The sweet sense of else­where

The Weekend Australian - Travel - - Holiday Reading Special - SU­SAN KUROSAWA

WHATa plea­sure to have sum­mer hol­i­days in our sights and to be free to in­dulge in the em­i­nently al­low­able vice of read­ing. This year I have fin­ished fewer books than usual and my fes­tive stack is fat with the likes of Colm Toibin, John Banville, Anita Desai and Tom Ke­neally. I hope they all rub along OK in the sul­try heat and gritty sand — I can’t wait to get my hands on them.

In our sum­mer read­ing spe­cial, we’re de­lighted to have AAGill, Jan Mor­ris and Pico Iyer in the mix. Mor­ris ru­mi­nates on her Booker prize-short­listed Let­ters from Hav (1985) in which she in­vented a city —‘‘I imag­ined it, im­pre­cisely, as be­ing some­where on an east­ern Mediter­ranean coast’’ — and did so with such vi­brancy and depth of de­tail that trav­ellers de­manded their agents book them in­stant pas­sage. The Booker (now the odd­sound­ing Man Booker) is an an­nual prize for fic­tion, of course, which up­set her read­ers all the more — how could she have made up some­where so seem­ingly real?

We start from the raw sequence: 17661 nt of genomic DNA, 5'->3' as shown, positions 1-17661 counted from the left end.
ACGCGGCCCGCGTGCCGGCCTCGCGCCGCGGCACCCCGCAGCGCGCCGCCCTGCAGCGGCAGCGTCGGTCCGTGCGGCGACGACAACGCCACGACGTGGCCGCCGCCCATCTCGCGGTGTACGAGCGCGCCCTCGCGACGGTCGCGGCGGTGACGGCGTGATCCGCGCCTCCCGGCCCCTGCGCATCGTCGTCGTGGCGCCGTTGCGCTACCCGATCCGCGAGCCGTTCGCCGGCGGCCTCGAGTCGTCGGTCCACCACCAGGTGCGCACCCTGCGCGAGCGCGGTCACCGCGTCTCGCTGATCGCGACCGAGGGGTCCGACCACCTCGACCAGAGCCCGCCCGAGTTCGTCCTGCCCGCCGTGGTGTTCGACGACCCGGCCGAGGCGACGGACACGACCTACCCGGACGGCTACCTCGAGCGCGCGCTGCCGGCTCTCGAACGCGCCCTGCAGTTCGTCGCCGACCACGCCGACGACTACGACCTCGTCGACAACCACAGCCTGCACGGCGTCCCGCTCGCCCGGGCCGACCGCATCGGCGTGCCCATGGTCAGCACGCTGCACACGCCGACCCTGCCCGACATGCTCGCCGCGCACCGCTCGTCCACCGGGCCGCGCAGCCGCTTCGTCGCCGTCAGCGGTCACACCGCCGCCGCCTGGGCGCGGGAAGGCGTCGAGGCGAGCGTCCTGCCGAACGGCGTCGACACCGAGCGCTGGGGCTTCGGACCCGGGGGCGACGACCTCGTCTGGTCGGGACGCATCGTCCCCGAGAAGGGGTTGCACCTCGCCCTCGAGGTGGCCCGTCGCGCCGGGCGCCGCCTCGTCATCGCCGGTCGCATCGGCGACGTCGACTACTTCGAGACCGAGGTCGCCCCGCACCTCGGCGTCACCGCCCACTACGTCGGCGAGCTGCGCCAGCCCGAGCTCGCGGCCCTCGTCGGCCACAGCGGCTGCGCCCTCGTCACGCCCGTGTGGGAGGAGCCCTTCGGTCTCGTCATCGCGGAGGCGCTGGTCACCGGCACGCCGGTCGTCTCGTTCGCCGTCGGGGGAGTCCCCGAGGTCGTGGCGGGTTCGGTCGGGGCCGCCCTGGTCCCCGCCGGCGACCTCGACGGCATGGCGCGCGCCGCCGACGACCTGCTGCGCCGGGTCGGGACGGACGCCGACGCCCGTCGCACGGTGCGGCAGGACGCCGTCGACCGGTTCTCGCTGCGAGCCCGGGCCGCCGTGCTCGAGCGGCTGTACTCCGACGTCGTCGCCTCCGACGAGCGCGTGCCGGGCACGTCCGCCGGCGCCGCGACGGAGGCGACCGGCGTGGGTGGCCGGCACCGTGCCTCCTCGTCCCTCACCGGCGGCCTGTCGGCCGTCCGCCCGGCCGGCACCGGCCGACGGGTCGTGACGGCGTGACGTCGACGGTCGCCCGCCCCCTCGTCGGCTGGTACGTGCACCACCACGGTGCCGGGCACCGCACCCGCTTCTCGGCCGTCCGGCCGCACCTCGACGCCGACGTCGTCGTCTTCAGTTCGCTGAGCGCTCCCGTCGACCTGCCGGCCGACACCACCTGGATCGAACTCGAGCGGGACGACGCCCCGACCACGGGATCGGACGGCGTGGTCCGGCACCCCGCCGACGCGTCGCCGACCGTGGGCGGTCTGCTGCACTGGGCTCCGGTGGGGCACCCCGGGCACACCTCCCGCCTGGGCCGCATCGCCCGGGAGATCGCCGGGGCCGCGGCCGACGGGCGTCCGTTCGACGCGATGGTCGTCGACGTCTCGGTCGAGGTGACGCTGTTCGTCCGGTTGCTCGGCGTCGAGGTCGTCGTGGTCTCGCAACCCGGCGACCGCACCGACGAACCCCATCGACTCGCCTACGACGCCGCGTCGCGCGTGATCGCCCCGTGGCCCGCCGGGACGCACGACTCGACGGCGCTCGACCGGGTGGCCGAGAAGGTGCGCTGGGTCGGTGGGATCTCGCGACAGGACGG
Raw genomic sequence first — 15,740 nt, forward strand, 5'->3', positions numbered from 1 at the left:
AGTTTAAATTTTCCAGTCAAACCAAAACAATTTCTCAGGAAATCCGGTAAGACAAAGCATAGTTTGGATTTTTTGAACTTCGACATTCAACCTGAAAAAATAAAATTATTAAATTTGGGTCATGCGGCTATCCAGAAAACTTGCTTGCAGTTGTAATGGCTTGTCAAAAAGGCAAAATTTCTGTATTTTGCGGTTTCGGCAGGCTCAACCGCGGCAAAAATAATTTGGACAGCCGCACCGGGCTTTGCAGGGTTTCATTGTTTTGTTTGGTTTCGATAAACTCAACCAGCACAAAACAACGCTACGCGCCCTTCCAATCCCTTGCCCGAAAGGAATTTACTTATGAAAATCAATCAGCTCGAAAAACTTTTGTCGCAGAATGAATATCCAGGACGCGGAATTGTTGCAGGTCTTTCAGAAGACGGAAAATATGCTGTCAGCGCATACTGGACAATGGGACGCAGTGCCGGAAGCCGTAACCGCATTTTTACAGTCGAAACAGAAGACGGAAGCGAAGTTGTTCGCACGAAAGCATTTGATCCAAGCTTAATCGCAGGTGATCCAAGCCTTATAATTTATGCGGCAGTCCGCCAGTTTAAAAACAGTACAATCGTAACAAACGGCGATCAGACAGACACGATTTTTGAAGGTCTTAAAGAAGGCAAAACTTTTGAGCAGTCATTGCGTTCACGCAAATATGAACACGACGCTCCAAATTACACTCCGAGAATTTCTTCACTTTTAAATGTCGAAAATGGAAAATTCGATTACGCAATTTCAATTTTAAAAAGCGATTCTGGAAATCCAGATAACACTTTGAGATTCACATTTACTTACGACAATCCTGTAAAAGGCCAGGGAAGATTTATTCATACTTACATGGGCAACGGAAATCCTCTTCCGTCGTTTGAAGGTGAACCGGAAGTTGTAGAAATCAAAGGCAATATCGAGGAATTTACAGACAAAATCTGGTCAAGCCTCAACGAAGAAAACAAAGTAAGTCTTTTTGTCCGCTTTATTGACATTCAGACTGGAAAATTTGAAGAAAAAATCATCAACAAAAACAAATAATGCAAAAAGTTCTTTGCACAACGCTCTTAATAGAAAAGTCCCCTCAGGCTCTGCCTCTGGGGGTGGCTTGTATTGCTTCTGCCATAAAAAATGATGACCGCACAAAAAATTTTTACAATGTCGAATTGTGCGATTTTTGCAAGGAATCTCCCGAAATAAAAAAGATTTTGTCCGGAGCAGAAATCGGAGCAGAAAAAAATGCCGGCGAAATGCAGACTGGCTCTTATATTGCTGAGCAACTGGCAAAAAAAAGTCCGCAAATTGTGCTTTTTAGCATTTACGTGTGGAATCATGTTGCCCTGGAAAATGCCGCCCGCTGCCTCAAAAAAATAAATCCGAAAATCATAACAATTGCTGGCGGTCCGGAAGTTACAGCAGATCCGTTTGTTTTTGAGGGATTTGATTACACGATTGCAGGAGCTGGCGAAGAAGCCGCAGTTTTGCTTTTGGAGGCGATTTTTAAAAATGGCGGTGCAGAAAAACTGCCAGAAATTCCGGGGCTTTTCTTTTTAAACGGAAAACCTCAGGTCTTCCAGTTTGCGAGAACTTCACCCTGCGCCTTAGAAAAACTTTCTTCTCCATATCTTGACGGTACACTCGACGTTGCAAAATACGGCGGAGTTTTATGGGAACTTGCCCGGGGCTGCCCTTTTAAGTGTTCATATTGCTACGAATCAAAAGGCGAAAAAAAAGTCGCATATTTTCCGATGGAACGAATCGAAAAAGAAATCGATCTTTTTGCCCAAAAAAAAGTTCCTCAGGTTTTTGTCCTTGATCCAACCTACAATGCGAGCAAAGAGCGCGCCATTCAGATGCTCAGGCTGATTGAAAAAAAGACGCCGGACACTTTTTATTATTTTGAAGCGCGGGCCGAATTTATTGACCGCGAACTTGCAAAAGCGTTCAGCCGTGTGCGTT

It is a fab­u­lous read and I thought of it while en­joy­ing Michael Frayn’s Skios, which is my favourite book of the year, with­out con­test, and is also set in an imag­i­nary des­ti­na­tion, but one I would adore to visit. This novel of comic hy­per­bole re­volves around mis­taken iden­ti­ties, mostly in­volv­ing play­boy Oliver Fox, set against the ridicu­lously high­brow Fred Top­pler Foun­da­tion. Can Fox, a rogue im­pos­tor, really de­liver a lec­ture on In­no­va­tion and Gov­er­nance: The Prom­ise of Sci­en­to­met­rics?

In sim­i­larly ec­cen­tric vein, the tremen­dously pompous Pro­fes­sor Doc­tor Moritz-Maria von Igelfeld has been back in Alexan­der McCall Smith’s Un­usual Uses for Olive Oil, based in the (real) Bavar­ian city of Re­gens­burg. But whether books ferry us to ac­tual or imag­ined places, the jour­ney is the thing — that un­teth­ered light­ness of trans­for­ma­tion and es­cape.

We look for­ward to bring­ing you many thou­sands of trans­port­ing words next year — we will be back on Jan­uary 19. Happy hol­i­days.

Whether books ferry us to ac­tual or imag­ined places, the jour­ney is the thing

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